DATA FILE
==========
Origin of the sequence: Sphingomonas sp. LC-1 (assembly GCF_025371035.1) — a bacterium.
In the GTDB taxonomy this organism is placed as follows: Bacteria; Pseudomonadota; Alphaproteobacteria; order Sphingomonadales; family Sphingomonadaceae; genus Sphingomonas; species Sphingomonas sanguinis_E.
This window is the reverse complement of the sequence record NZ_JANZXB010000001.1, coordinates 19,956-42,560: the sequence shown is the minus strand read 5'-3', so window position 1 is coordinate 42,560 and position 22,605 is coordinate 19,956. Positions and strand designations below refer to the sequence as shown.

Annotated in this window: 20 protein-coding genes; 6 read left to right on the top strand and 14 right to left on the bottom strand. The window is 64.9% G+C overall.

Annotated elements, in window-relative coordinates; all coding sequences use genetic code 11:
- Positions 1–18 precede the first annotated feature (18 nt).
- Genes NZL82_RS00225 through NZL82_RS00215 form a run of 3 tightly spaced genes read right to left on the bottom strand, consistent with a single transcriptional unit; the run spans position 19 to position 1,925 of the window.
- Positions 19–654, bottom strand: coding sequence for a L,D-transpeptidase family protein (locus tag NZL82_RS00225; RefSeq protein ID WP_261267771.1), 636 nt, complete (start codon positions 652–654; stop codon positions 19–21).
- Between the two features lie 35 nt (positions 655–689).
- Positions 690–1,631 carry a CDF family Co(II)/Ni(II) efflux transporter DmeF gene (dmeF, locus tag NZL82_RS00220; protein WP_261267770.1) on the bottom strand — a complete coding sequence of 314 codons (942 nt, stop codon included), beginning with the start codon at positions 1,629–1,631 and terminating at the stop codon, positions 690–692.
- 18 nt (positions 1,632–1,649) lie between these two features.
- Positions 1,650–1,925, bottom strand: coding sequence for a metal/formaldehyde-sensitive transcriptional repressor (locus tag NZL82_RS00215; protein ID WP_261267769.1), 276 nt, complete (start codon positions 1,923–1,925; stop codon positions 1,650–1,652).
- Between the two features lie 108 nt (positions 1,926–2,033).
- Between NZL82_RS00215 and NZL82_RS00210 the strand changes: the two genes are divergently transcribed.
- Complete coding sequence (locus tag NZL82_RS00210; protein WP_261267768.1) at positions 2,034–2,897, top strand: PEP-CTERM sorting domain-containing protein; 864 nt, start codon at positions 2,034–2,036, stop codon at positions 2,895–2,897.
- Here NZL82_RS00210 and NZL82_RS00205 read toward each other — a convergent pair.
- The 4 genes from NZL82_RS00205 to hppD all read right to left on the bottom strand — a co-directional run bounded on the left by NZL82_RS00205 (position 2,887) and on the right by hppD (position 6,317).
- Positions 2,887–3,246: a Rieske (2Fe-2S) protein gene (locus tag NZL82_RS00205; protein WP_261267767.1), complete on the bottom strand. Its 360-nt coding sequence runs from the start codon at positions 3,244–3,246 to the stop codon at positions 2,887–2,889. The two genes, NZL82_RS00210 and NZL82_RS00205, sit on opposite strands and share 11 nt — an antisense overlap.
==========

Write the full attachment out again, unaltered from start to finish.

Origin of the sequence: Sphingomonas sp. LC-1 (assembly GCF_025371035.1) — a bacterium.
In the GTDB taxonomy this organism is placed as follows: Bacteria; Pseudomonadota; Alphaproteobacteria; order Sphingomonadales; family Sphingomonadaceae; genus Sphingomonas; species Sphingomonas sanguinis_E.
This window is the reverse complement of the sequence record NZ_JANZXB010000001.1, coordinates 19,956-42,560: the sequence shown is the minus strand read 5'-3', so window position 1 is coordinate 42,560 and position 22,605 is coordinate 19,956. Positions and strand designations below refer to the sequence as shown.

Annotated in this window: 20 protein-coding genes; 6 read left to right on the top strand and 14 right to left on the bottom strand. The window is 64.9% G+C overall.

Annotated elements, in window-relative coordinates; all coding sequences use genetic code 11:
- Positions 1–18 precede the first annotated feature (18 nt).
- Genes NZL82_RS00225 through NZL82_RS00215 form a run of 3 tightly spaced genes read right to left on the bottom strand, consistent with a single transcriptional unit; the run spans position 19 to position 1,925 of the window.
- Positions 19–654, bottom strand: coding sequence for a L,D-transpeptidase family protein (locus tag NZL82_RS00225; RefSeq protein ID WP_261267771.1), 636 nt, complete (start codon positions 652–654; stop codon positions 19–21).
- Between the two features lie 35 nt (positions 655–689).
- Positions 690–1,631 carry a CDF family Co(II)/Ni(II) efflux transporter DmeF gene (dmeF, locus tag NZL82_RS00220; protein WP_261267770.1) on the bottom strand — a complete coding sequence of 314 codons (942 nt, stop codon included), beginning with the start codon at positions 1,629–1,631 and terminating at the stop codon, positions 690–692.
- 18 nt (positions 1,632–1,649) lie between these two features.
- Positions 1,650–1,925, bottom strand: coding sequence for a metal/formaldehyde-sensitive transcriptional repressor (locus tag NZL82_RS00215; protein ID WP_261267769.1), 276 nt, complete (start codon positions 1,923–1,925; stop codon positions 1,650–1,652).
- Between the two features lie 108 nt (positions 1,926–2,033).
- Between NZL82_RS00215 and NZL82_RS00210 the strand changes: the two genes are divergently transcribed.
- Complete coding sequence (locus tag NZL82_RS00210; protein WP_261267768.1) at positions 2,034–2,897, top strand: PEP-CTERM sorting domain-containing protein; 864 nt, start codon at positions 2,034–2,036, stop codon at positions 2,895–2,897.
- Here NZL82_RS00210 and NZL82_RS00205 read toward each other — a convergent pair.
- The 4 genes from NZL82_RS00205 to hppD all read right to left on the bottom strand — a co-directional run bounded on the left by NZL82_RS00205 (position 2,887) and on the right by hppD (position 6,317).
- Positions 2,887–3,246: a Rieske (2Fe-2S) protein gene (locus tag NZL82_RS00205; protein WP_261267767.1), complete on the bottom strand. Its 360-nt coding sequence runs from the start codon at positions 3,244–3,246 to the stop codon at positions 2,887–2,889. The two genes, NZL82_RS00210 and NZL82_RS00205, sit on opposite strands and share 11 nt — an antisense overlap.